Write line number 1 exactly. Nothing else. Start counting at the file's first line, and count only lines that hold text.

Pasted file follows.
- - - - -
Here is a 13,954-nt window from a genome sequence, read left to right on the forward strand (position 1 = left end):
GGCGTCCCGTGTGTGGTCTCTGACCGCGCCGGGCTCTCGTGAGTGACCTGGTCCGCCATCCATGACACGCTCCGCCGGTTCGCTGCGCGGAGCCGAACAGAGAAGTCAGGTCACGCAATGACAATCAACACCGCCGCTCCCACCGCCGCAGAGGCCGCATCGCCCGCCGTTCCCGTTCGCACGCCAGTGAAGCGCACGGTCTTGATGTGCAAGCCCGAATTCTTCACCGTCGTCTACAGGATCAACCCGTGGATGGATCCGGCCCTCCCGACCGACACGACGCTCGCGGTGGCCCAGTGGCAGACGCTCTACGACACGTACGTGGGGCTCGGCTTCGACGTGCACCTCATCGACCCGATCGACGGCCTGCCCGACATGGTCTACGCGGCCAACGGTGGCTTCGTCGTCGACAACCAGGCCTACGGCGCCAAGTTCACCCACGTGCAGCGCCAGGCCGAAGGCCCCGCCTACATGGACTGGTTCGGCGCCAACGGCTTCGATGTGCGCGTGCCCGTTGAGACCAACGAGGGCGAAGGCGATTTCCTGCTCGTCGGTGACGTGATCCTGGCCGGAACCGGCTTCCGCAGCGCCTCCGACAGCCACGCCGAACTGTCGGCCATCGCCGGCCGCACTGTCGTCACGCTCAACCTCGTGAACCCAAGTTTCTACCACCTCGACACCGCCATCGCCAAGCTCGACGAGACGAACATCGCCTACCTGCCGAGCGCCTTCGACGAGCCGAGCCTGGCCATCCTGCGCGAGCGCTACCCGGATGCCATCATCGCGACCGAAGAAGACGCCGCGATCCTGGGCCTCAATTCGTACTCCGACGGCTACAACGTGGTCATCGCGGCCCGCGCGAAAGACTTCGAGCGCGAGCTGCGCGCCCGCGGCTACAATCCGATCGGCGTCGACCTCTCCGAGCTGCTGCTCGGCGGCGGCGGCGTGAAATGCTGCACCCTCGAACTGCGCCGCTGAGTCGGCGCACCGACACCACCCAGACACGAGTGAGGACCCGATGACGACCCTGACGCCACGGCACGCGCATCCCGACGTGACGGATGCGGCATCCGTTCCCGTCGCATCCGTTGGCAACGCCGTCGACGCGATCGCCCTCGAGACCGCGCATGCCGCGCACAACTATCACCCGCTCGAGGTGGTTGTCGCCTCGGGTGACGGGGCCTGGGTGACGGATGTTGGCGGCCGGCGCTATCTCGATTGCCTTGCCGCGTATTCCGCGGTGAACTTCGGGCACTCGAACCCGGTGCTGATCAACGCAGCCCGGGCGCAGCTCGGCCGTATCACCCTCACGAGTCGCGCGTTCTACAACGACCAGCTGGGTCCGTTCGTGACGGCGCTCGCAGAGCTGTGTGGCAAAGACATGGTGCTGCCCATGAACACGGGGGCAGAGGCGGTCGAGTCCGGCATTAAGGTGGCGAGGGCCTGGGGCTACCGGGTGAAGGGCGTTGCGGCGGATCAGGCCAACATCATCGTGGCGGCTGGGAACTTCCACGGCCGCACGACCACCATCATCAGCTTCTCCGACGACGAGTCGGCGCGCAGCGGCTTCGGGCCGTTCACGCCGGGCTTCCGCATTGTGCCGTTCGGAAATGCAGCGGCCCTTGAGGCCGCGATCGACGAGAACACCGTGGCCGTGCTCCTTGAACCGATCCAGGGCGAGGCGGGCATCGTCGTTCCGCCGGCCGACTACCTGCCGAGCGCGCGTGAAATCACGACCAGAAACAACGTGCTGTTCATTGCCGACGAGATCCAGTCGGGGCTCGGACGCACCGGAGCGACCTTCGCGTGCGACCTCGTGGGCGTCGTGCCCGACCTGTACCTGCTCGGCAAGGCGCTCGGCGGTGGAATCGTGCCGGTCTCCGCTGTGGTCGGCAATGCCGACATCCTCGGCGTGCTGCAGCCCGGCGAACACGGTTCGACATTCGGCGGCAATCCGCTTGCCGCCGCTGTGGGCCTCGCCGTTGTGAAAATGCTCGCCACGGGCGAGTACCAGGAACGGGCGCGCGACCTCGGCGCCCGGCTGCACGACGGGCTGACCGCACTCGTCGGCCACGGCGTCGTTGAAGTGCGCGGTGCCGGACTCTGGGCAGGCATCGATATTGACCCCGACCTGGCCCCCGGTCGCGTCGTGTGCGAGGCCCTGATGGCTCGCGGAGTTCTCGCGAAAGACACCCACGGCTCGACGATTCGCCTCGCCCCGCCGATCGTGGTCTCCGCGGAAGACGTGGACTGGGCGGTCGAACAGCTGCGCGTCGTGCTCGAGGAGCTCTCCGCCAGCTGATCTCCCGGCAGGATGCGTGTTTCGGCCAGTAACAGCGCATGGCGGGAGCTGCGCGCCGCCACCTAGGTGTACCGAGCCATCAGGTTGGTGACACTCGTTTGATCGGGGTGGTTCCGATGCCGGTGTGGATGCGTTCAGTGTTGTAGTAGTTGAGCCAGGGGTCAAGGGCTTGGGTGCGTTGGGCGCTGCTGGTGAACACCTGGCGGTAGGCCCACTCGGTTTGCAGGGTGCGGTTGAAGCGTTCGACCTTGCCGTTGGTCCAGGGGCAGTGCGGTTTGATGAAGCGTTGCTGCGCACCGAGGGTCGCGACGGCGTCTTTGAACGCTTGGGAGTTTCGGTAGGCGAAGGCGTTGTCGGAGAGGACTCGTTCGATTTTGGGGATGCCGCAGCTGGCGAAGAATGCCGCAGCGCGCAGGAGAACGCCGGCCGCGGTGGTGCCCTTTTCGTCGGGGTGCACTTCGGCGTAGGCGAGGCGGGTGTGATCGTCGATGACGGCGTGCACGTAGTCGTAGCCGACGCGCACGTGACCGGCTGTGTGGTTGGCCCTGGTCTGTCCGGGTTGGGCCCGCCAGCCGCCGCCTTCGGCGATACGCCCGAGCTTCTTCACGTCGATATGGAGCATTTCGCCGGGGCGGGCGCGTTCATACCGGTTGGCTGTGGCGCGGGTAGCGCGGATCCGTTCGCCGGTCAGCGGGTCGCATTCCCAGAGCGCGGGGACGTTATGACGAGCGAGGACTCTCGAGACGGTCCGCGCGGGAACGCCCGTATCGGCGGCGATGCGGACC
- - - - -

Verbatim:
Here is a 13,954-nt window from a genome sequence, read left to right on the forward strand (position 1 = left end):